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The study of earthquake in Cascadia

2018-09-07  |   Editor : houguangbing  

Recent geologic findings indicate that earthquakes generated within the Cascadia subduction zone pose a significant hazard to urban areas of the Pacific Northwest.

Evidence gleaned from syntheses of global subduction-zone attributes as well as from local tsunami deposits have been interpreted to suggest that great earthquakes have rocked the Pacific Northwest perhaps as recently as 300 years ago.

Geodetic-leveling data indicates that a large patch of the interplate decollement (the main fault between the North American Plate and the subducting oceanic plate) off southern Oregon is locked. This and other evidence has led to proposals that an earthquake with a magnitude as large as 9 could devastate the region someday.

Alternative viewpoints, however, portray a reduced hazard from earthquakes for some parts of Cascadia.

For example, the margin might be segmented, so that earthquakes rupture small areas. Furthermore, interpretation of heat-flow data from northern Cascadia implies negligible friction along the decollement, suggesting weak interplate coupling. Other thermal modeling suggests that regionally along the decollement, the transition in frictional properties from stick-slip to stable sliding occurs at shallower depth in Cascadia than in other subduction zones. This shallow depth limits the maximum magnitude of earthquakes.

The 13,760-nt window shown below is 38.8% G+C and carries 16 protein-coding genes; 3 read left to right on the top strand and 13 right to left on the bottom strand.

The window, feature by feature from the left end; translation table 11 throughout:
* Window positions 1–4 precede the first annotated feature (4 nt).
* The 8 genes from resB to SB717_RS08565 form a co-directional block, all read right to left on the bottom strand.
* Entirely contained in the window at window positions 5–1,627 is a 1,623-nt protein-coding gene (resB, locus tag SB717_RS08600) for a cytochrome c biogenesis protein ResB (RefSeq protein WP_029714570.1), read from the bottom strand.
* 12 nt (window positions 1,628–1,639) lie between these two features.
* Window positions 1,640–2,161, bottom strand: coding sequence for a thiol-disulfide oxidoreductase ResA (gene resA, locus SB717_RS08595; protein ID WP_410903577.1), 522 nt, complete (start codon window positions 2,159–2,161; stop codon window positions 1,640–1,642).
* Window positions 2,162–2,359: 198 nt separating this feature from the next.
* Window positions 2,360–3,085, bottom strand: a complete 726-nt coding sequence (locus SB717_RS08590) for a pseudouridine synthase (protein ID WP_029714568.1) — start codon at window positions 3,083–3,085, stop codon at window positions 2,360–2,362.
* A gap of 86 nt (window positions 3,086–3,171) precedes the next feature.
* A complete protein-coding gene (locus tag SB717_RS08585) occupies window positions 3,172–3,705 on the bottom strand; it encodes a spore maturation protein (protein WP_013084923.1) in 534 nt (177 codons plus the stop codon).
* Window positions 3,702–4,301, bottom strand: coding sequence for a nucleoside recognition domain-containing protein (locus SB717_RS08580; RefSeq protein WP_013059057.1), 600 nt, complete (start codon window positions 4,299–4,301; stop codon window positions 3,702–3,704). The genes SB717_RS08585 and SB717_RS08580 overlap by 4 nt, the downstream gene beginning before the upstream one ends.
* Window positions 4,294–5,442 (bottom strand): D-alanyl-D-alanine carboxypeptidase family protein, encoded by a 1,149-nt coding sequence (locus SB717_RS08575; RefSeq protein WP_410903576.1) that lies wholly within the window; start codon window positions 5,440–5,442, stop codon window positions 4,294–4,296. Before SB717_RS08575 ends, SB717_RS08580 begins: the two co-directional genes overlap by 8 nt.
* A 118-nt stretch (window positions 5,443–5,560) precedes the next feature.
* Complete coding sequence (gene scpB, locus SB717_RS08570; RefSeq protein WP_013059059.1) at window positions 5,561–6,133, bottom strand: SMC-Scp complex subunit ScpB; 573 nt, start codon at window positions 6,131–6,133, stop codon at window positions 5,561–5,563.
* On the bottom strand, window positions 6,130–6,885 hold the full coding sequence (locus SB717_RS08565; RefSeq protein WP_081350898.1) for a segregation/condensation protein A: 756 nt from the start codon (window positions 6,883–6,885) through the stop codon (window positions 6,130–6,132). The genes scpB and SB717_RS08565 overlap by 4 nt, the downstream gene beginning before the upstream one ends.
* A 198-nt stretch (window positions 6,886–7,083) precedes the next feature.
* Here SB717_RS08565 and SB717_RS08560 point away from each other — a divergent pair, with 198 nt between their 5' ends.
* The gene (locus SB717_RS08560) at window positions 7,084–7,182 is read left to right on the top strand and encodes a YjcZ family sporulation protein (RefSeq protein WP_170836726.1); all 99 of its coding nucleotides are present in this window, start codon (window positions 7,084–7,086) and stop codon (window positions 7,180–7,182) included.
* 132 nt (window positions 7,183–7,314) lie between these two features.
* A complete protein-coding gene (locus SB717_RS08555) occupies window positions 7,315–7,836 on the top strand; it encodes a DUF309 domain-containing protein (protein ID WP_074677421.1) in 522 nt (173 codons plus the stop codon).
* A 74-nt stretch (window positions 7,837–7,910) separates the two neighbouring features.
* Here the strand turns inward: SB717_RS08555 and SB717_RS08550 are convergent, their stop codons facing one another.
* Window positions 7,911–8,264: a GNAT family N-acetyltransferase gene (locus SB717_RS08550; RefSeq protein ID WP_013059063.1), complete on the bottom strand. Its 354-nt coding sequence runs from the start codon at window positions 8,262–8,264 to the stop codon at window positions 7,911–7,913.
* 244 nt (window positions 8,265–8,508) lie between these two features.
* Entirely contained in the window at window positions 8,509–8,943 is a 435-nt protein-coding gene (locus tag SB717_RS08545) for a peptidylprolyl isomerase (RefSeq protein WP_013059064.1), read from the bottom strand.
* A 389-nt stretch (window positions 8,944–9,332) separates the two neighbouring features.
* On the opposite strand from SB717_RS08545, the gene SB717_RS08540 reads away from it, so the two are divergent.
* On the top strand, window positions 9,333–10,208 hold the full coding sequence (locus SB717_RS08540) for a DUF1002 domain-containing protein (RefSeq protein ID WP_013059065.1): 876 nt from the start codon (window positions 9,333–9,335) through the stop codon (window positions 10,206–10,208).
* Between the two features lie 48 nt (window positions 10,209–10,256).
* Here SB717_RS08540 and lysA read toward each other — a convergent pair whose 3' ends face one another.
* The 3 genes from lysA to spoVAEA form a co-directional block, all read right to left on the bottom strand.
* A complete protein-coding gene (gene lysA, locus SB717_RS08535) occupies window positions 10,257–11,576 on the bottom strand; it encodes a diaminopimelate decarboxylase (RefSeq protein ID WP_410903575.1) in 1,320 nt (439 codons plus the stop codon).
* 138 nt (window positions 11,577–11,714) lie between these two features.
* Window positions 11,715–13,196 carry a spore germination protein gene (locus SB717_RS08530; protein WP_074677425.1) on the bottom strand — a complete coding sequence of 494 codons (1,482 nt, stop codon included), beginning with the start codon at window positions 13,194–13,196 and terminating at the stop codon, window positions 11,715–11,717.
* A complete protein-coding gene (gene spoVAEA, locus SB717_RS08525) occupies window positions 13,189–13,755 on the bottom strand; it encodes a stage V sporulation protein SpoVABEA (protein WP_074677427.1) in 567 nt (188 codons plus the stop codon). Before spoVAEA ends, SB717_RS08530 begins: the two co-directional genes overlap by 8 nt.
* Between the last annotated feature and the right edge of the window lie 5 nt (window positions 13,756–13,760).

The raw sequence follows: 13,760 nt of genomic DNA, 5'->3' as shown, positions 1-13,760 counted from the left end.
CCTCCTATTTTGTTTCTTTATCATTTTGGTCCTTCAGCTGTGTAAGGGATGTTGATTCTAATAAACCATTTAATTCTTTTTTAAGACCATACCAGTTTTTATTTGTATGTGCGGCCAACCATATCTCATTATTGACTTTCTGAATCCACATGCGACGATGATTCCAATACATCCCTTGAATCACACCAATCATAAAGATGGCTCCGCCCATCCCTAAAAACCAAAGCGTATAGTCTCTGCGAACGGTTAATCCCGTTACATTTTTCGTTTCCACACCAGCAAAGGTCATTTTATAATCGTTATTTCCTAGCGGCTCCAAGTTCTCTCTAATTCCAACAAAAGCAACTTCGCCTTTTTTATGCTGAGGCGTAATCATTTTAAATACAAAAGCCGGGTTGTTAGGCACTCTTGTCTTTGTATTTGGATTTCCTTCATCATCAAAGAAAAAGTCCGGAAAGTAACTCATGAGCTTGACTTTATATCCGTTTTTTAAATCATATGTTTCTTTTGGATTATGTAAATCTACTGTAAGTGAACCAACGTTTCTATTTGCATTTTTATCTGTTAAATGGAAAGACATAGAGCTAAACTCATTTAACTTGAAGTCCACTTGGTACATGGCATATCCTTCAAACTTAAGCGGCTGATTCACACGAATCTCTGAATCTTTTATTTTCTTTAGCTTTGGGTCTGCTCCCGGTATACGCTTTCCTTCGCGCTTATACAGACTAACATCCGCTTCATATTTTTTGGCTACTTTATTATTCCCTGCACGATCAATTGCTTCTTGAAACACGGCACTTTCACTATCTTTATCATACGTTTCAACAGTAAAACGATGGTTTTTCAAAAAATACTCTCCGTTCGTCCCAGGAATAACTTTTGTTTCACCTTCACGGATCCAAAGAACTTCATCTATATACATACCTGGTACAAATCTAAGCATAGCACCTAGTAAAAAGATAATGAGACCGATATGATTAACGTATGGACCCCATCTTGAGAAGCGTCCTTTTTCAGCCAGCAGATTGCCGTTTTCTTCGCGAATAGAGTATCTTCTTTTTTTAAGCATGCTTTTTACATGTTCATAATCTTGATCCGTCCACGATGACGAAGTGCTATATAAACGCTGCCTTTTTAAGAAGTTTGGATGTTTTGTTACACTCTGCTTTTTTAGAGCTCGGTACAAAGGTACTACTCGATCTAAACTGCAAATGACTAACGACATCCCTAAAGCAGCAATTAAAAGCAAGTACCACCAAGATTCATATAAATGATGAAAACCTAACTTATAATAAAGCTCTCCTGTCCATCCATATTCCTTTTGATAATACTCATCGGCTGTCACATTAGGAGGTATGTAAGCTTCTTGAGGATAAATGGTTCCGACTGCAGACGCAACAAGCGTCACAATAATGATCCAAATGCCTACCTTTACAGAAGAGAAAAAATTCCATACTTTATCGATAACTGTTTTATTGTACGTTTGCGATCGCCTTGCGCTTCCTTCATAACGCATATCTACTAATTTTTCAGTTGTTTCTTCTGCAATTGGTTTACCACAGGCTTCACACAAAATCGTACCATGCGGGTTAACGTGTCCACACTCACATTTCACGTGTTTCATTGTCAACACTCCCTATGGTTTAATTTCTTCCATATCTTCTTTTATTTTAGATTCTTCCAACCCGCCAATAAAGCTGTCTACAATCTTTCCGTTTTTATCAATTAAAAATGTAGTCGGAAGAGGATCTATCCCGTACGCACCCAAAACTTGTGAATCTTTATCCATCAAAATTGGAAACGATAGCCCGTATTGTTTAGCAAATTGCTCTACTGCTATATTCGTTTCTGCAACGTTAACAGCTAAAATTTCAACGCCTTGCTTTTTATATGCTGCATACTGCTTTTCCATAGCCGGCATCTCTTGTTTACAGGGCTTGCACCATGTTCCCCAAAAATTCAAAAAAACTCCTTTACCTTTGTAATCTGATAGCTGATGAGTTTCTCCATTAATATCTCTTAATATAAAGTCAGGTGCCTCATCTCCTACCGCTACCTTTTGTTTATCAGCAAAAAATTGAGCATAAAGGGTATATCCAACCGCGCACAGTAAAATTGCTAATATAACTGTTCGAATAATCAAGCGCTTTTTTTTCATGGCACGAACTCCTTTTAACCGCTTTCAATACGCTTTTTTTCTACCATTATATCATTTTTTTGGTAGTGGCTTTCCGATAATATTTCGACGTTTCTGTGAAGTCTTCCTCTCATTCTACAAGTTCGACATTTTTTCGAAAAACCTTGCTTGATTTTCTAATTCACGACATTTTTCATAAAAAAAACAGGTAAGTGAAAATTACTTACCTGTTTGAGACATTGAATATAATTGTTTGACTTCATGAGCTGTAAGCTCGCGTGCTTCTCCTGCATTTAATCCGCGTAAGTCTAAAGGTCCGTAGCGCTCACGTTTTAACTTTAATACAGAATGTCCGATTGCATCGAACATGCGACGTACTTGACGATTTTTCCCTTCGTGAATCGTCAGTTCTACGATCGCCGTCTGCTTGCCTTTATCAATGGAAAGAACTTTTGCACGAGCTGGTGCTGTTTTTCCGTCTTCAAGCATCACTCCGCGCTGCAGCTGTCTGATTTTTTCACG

Geologic relationships crucial to resolving these opposing viewpoint lie obscured offshore and at depth within the margin.

The part of the interplate decollement that is potentially locked lies largely offshore, as shown by both temperature and dislocation modeling.

This means that the most likely sites for earthquake nucleation are inaccessible to study by onshore geophysics techniques.

Marine geology and geophysics are required to further our understanding of earthquake hazards in Cascadia

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